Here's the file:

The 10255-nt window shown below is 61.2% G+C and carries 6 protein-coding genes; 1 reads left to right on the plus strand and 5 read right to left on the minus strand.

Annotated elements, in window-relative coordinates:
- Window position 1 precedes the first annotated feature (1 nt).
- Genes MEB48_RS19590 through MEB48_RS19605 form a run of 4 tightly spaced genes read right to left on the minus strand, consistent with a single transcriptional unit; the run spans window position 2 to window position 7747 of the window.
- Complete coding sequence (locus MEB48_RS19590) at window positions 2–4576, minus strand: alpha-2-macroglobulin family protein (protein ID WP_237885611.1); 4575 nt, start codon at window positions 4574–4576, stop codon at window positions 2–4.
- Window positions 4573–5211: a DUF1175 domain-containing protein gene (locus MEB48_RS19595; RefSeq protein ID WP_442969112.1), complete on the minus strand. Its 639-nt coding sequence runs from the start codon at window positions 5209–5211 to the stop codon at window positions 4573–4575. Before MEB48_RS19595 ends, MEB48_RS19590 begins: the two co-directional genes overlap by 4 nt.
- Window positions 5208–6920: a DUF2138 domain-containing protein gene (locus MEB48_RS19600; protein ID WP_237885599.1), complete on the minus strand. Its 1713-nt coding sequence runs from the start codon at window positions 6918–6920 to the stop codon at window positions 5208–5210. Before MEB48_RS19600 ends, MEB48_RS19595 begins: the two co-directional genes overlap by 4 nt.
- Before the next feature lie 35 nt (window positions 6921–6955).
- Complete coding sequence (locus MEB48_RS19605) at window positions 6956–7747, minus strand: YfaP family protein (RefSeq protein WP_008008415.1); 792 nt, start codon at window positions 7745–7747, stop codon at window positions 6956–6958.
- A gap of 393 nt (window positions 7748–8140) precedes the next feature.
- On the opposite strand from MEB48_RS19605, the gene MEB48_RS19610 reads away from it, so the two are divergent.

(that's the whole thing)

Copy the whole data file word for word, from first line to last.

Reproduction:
The 10255-nt window shown below is 61.2% G+C and carries 6 protein-coding genes; 1 reads left to right on the plus strand and 5 read right to left on the minus strand.

Annotated elements, in window-relative coordinates:
- Window position 1 precedes the first annotated feature (1 nt).
- Genes MEB48_RS19590 through MEB48_RS19605 form a run of 4 tightly spaced genes read right to left on the minus strand, consistent with a single transcriptional unit; the run spans window position 2 to window position 7747 of the window.
- Complete coding sequence (locus MEB48_RS19590) at window positions 2–4576, minus strand: alpha-2-macroglobulin family protein (protein ID WP_237885611.1); 4575 nt, start codon at window positions 4574–4576, stop codon at window positions 2–4.
- Window positions 4573–5211: a DUF1175 domain-containing protein gene (locus MEB48_RS19595; RefSeq protein ID WP_442969112.1), complete on the minus strand. Its 639-nt coding sequence runs from the start codon at window positions 5209–5211 to the stop codon at window positions 4573–4575. Before MEB48_RS19595 ends, MEB48_RS19590 begins: the two co-directional genes overlap by 4 nt.
- Window positions 5208–6920: a DUF2138 domain-containing protein gene (locus MEB48_RS19600; protein ID WP_237885599.1), complete on the minus strand. Its 1713-nt coding sequence runs from the start codon at window positions 6918–6920 to the stop codon at window positions 5208–5210. Before MEB48_RS19600 ends, MEB48_RS19595 begins: the two co-directional genes overlap by 4 nt.
- Before the next feature lie 35 nt (window positions 6921–6955).
- Complete coding sequence (locus MEB48_RS19605) at window positions 6956–7747, minus strand: YfaP family protein (RefSeq protein WP_008008415.1); 792 nt, start codon at window positions 7745–7747, stop codon at window positions 6956–6958.
- A gap of 393 nt (window positions 7748–8140) precedes the next feature.
- On the opposite strand from MEB48_RS19605, the gene MEB48_RS19610 reads away from it, so the two are divergent.